Jump to content

Stargazers Lounge Uses Cookies

Like most websites, SGL uses cookies in order to deliver a secure, personalised service, to provide social media functions and to analyse our traffic. Continued use of SGL indicates your acceptance of our cookie policy.



  • Content count

  • Joined

  • Last visited

  • Days Won


Helen last won the day on March 28

Helen had the most liked content!

Community Reputation

2,631 Excellent

About Helen

  • Rank
    Sub Giant

Profile Information

  • Gender
  • Location
    South Wales
  1. Helen

    Happy Coincidence

    Interesting John, and as you say great that a relatively inexpensive combo gives such good views I might try the Q Turret barlow with my Pentax zoom, which is also great for solar but less good in th dark! Helen
  2. Helen

    Sadre with SA and 90mm

    Nice Dave I'm just starting my SA journey too. My first proper test led me too to thinking about how to avoid being on my knees squinting with varifocals through the polar scope! The adapter for attaching my 135 Samyung lens to the asi1600 arrived this morning. (But as usual nothing is straightforward - I have a Sony mirrorless camera and so the lens has a very short distance between the rear and the chip... so no chance of getting a filter wheel in there... ho hum!) Helen
  3. Helen

    Pic Du Midi trip - excited Moi??

    Thanks Jake
  4. Helen

    Pic Du Midi trip - excited Moi??

    That looks great Michael! Hmmm solar observing... maybe a soalr filter in the hand luggage too? Helen
  5. So this time next week I'll be on my way to Pic Du Midi I travel to Toulouse on Monday, get picked up on Tuesday morning and taken to the Observatory. Then two days of workshops and two nights observing The trip is linked to my PhD, but I'm hoping the value is much wider than that! The workshop is designed to showcase/provide instruction on some new software developed by professionals to analyse amateur data for scientific purposes. There is now a recognition that time on big telescopes is in very high demand, and so observations are at best occasional. But linking in with the network of amateurs across the world provides the potential for accessing huge numbers of observations, closely spaced in time, and also to provide follow-up, quick-response observations. The main theme is around space-weather incidents: so solar wind, meteors/fireballs, impacts on moon/planets. I'm looking forward to learning and then coming back and sharing on here - we're hoping to really develop SGL's involvement with these sorts of scientific projects. And I'd be lying if I said I wasn't also looking forward to spending 2 nights observing at Pic Du Midi ... We will have access to a 400mm scope, a C11 and C14 and we can take our own too. Given those apertures I think the planets are covered! so I think I'll stick to widefield with a camera and a staradventurer, and probably some binos.... Helen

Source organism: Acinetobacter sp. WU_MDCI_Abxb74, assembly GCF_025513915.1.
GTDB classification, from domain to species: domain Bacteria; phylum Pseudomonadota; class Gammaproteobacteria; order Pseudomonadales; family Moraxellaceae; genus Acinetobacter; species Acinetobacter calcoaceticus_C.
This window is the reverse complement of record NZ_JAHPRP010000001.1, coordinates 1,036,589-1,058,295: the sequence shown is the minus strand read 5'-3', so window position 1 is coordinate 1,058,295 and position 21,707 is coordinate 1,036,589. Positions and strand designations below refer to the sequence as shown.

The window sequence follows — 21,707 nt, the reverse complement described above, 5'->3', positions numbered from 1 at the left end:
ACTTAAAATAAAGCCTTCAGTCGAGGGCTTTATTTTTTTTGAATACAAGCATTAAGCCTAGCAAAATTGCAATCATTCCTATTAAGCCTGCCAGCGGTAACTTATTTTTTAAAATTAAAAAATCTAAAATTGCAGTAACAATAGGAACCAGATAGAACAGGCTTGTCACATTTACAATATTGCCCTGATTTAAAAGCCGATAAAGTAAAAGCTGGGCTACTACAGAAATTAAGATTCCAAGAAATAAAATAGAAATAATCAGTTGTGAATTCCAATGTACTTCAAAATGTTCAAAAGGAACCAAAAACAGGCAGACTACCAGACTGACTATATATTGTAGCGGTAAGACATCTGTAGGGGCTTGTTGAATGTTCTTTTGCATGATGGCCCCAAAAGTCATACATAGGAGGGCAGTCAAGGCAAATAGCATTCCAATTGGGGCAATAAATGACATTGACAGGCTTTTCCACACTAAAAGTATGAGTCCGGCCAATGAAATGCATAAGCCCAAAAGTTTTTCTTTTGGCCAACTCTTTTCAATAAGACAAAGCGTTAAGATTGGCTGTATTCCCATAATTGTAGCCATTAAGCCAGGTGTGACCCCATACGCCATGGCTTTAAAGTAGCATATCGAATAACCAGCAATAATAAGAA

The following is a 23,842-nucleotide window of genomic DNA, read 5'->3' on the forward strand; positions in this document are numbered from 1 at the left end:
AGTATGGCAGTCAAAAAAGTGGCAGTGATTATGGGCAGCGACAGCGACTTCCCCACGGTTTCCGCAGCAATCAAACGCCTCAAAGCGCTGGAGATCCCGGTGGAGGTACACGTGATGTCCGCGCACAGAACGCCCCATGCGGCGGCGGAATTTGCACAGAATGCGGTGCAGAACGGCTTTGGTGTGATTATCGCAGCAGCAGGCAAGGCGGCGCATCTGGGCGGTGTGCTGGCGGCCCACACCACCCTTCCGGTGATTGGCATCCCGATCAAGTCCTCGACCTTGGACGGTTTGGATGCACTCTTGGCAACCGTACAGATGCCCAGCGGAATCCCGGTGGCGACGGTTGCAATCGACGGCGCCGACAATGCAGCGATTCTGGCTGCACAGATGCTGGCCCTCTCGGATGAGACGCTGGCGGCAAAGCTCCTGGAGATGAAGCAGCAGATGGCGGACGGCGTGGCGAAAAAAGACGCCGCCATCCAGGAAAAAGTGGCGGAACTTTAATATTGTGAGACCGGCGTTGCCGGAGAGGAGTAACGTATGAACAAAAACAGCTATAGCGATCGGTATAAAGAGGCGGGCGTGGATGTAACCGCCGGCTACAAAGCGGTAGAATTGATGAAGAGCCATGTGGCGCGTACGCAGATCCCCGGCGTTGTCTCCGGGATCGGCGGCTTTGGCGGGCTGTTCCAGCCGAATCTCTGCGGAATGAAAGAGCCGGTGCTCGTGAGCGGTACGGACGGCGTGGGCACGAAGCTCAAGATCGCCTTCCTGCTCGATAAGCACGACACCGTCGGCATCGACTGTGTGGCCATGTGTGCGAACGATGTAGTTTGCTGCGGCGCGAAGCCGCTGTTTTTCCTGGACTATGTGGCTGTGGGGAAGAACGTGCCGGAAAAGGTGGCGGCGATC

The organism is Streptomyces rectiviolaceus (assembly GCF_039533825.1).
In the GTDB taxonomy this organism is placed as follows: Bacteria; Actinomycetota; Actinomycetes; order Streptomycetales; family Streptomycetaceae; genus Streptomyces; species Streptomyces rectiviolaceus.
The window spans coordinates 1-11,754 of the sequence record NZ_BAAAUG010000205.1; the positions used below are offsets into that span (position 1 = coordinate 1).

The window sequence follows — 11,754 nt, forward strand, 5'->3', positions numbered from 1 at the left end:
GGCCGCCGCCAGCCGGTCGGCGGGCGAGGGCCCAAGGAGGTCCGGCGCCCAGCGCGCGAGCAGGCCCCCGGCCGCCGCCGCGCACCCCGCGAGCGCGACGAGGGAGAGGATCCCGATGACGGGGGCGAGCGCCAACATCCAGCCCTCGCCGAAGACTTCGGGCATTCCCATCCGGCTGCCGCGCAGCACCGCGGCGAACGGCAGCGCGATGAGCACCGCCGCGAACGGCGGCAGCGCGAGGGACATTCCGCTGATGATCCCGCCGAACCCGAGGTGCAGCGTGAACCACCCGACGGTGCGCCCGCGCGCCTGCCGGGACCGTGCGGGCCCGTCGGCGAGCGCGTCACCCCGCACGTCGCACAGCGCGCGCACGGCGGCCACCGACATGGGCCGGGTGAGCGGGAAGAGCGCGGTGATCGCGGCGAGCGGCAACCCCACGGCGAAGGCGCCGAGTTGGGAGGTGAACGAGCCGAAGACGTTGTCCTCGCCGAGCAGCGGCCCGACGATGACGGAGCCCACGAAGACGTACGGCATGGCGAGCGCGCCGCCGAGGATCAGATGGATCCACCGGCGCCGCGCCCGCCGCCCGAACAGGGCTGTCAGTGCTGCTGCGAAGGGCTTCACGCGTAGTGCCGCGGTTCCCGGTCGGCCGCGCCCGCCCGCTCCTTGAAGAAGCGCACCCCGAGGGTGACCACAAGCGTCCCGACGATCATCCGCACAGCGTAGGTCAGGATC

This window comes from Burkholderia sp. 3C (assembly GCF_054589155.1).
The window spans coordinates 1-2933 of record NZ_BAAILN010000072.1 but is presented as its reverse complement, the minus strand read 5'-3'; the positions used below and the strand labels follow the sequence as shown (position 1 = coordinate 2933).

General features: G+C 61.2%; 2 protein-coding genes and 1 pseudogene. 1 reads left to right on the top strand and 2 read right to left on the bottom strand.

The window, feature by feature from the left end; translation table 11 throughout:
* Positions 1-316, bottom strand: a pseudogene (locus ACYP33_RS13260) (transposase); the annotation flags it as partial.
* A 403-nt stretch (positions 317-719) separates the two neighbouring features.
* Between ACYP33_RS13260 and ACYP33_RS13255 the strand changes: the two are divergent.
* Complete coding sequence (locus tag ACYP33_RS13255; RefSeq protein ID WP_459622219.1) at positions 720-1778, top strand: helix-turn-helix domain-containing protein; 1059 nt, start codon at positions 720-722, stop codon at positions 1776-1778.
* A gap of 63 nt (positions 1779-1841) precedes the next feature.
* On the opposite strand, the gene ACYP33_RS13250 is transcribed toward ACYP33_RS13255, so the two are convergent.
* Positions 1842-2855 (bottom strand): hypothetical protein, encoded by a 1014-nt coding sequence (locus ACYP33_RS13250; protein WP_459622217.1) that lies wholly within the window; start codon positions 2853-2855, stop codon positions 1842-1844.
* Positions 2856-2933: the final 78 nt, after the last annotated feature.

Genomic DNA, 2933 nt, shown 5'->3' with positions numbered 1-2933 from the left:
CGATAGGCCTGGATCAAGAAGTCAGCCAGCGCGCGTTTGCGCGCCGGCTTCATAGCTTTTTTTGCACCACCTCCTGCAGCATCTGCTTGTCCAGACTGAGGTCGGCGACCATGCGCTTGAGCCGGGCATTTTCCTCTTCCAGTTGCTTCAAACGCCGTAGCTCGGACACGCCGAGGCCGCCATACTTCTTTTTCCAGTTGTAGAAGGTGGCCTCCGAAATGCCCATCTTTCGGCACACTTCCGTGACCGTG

6. Helen

    Ready for tonight...

    How did it go Agnes? I was doing something similar too! with a camera and a star adventurer. I learnt a few things: I need a way to see the polar scope without neck contortions, and a way of knowing I've nailed focus. Helen
  7. Helen

    BAA or not?

    You just sign up on line Michael - I've joined recently for the first time Helen
  8. Here's a quick animation from the last half an hour (cloud coming and going). It is certainly blue/green, but not very bright or spectacular! Each shot is 180s with a 123mm scope. I'll do some photometr on these tomorrow to estimate brightness. 2017s3panstarrs-8 July 2018.avi Helen
  9. Helen

    Please Explain Debayering

    Hi Alex, Each pixel in a colour camera with a bayer matrix has a filter over it - to let through either red, green or blue. They are grouped in four pixels and each 4 has 2 green, 1 red, 1 blue (to match the human eye's response to colour). If you capture in raw, all the camera downloads and is saved initially, is a measure of the photons captured by each pixel. It is quick as it just counts, it doesn't worry about what filter was over the pixel. The debayering process takes the measurements and then assigns the colour to the measurement - this gives the colour output. It is quicker to read /capture in RAW and then use software to debayer later. You just need to know the colour pattern for each group of 4 - but trial an error is quick to sort that out if you don't know! Helen
  10. Just budget 25 Euro for a licence for astrometrica to do the stacking and measuring for you I'm happy to talk you through this. Helen
  11. Gina, I love all sky shots Can you upload this to the gallery for the challenge Helen
  12. If you fancy doing some science with your images.... try astrometrica http://www.astrometrica.at It can be a little fiddly to set up, but once you've got the settings right for your equipment, location etc, it will calculate magnitude and position from your observations. It will also stack based on the actual movement rate of the comet It is good fun to plot the changing magnitude over time. You can also report to MPC and/or cobs https://cobs.si COBS has lots of other interesting comet stuff too Helen
  13. Helen

    An interesting transit!

  14. Helen

    Mercury ?

    Well done Dave I managed it too this evening (along with Venus and Jupiter). I'm really pleased as I have finally found a local site with a low western horizon (only downside was lots of insects though ) Helen
  15. Helen

    Comet 21/P

    I've managed to get it tonight Edit: Looking at what uploading has done to the brightness and quality, it might benefit from a bit more processing! H

Important Information

By using this site, you agree to our Terms of Use.